A little more than three weeks later, that's what's still hard. After medical attention for his broken nose and arm, many broken ribs, cracked vertebrae and numerous burns, bruises and cuts -- first by a French unit in Bosnia, then in Germany and here in the States -- his physical progress has been remarkable. Letters of praise, including one from President Clinton a few days after the incident, have helped his spirits, but only so far. "The physical healing has been my major concern," says Hargraves. "I haven't even started to deal with the emotional issues."

Last week Hargraves asked to be released from his Sarajevo assignment. He'd considered returning. "I've got a very strong work ethic," he explains. But his recovery is taking longer than he had hoped. And he realizes the embassy needs someone in place immediately. (Gerstein, who had fewer and less serious injuries, has already returned to duty.)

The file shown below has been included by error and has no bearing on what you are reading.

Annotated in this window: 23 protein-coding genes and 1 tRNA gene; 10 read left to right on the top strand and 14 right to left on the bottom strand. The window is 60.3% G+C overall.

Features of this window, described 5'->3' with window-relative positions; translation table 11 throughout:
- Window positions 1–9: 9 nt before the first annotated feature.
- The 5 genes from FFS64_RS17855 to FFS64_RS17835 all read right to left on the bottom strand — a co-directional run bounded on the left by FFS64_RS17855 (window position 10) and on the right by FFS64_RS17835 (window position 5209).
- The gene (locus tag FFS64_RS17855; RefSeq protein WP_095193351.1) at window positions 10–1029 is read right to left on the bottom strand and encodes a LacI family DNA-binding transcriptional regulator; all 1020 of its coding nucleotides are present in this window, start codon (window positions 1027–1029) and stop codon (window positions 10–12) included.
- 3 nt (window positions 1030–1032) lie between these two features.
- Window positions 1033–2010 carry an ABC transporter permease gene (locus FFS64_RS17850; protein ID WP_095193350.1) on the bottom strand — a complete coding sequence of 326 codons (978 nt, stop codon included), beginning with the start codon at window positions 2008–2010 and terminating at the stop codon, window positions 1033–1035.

The inactivity imposed by Hargraves' recuperation makes some days frustrating for him. Caught in a lengthy line at the post office, unable to go back to work and still aching from his injuries, he felt powerless, frustrated, angry. He grumbled, "What a way to live."

And then he realized what he was saying, and that against all odds, he was alive. He chided himself, "You think this is a bad day? There's no such thing as a bad day anymore." CAPTION: Pete Hargraves's physical recovery has been remarkable, but, he says, "I haven't even started to deal with the emotional issues" of the accident in Bosnia. CAPTION: The Hargraves family in Texas, from left: Nicholas, Cathy, Pete and Kelly.'